Court Expands Interpreter Services To Assist Low-Income, Civil Litigants in Eviction, Conservatorship & Guardianship Hearings

Effective May 19, 2014, the Los Angeles Superior Court will expand interpreter services to qualifying non-English-speaking, civil litigants in several areas.

The Court will make court-certified interpreters’ services available to litigants qualifying for court-fee waivers who are involved in unlawful detainer (eviction), conservatorship, and guardianship cases. The expansion of services is made possible by a change in statewide policy regarding court interpreter funding.

California law allows the waiving of certain court fees based on a sliding scale for family income and size. Limited-English speaking litigants in unlawful detainer, conservatorship and guardianship cases who have qualified for a fee waiver will also qualify for the services of a court-certified interpreter while in court, free of charge, upon request.

Litigants can request an interpreter at the time of filing. Notice of interpreter availability is provided in five languages at the Clerk’s Office.

Unlawful detainer cases are handled at the following court locations: Stanley Mosk Courthouse, Los Angeles; Michael D. Antonovich Courthouse, Lancaster; Gov. George Deukmejian Courthouse, Long Beach; Pasadena Courthouse and Santa Monica Courthouse.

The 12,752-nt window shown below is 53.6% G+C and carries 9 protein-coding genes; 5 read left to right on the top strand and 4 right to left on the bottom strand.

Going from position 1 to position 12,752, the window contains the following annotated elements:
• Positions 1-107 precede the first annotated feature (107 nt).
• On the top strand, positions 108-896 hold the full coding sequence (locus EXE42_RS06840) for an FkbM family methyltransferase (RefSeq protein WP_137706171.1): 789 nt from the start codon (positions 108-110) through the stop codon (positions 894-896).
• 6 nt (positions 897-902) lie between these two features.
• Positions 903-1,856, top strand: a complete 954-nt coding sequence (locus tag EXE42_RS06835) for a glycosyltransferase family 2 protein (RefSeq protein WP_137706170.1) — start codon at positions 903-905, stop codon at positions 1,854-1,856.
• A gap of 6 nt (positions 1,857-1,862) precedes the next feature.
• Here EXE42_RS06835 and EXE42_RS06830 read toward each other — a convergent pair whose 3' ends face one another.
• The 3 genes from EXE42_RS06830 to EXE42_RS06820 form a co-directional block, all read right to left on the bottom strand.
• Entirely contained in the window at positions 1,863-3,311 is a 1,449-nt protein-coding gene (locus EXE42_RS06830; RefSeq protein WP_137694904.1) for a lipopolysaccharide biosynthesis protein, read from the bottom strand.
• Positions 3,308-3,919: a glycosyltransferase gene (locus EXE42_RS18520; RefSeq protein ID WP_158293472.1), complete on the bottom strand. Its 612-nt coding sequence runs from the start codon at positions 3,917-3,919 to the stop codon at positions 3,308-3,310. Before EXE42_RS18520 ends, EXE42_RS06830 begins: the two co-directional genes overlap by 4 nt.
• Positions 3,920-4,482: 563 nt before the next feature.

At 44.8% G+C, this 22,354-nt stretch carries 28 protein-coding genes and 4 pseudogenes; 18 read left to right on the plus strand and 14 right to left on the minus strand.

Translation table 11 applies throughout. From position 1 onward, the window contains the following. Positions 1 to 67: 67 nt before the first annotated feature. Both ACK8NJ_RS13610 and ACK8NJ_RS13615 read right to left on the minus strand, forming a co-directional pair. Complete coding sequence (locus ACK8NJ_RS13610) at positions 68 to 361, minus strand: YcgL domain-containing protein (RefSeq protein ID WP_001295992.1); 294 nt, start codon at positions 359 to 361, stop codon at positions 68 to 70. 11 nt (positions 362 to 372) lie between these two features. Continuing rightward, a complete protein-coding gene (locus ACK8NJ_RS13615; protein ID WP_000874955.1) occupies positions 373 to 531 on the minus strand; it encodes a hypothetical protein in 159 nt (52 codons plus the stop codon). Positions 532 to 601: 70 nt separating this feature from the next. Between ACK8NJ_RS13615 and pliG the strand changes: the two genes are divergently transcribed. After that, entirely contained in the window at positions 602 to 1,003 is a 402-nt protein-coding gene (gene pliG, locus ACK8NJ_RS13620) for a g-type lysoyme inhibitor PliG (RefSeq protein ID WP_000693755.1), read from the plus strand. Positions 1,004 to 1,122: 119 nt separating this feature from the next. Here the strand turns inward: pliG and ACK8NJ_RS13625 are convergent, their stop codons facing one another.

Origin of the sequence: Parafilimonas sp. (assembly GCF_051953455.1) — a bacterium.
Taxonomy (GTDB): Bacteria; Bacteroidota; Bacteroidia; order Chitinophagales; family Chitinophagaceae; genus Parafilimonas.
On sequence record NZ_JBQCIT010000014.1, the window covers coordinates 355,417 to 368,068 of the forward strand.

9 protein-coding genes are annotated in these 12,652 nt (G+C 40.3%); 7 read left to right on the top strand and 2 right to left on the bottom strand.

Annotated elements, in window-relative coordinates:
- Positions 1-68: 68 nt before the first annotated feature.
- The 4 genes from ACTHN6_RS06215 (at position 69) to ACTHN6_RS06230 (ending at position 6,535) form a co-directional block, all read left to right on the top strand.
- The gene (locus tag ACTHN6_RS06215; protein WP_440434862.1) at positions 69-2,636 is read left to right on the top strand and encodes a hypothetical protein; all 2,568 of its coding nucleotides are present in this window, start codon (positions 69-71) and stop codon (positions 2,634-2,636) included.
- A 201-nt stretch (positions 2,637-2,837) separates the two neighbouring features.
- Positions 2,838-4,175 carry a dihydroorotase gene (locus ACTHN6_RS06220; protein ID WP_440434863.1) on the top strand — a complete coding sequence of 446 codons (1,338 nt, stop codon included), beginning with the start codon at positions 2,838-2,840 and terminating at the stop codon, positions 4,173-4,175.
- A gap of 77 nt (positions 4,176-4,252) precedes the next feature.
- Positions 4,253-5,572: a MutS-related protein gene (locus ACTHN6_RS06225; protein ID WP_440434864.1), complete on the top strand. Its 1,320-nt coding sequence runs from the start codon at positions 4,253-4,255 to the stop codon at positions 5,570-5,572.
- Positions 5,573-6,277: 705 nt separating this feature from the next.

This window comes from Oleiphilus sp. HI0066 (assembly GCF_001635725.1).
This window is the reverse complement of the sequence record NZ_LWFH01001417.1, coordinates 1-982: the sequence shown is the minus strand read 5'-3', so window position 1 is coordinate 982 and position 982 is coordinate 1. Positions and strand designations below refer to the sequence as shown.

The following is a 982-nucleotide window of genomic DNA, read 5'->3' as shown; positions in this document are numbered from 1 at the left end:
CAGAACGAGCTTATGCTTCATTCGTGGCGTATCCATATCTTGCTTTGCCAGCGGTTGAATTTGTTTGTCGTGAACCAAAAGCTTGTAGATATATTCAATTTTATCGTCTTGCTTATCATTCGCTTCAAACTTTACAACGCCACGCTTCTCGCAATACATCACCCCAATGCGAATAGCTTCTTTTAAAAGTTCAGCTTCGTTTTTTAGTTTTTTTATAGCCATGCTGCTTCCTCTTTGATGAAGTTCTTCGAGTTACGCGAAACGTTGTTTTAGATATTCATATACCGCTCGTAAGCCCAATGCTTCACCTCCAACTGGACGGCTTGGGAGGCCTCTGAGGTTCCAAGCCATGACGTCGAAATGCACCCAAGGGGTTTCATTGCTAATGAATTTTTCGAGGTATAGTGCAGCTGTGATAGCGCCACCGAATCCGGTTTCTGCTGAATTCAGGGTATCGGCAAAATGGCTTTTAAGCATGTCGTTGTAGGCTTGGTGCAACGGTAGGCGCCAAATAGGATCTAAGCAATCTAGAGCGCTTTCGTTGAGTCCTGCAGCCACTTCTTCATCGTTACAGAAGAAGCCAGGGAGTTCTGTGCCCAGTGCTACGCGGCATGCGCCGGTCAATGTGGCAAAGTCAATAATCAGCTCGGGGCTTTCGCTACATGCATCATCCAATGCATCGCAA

Conservator and guardianship cases are held at the Mosk Courthouse in Los Angeles and the Antonovich Courthouse in Lancaster.

Presiding Judge David S. Wesley remarked, “Despite severe budget cutbacks, the Los Angeles Superior Court has preserved many basic services for litigants. The ability to communicate with others in court is one of the most basic needs of every litigant.

“Meeting this demand in a place as linguistically diverse as Los Angeles County is a challenge, but I am pleased that the Court will be able to better meet this challenge for tens of thousands more litigants.”

LASC’s spoken language interpreters currently assist litigants in 86 languages. Interpreter services are already provided free of charge for litigants in criminal, juvenile and domestic violence cases.


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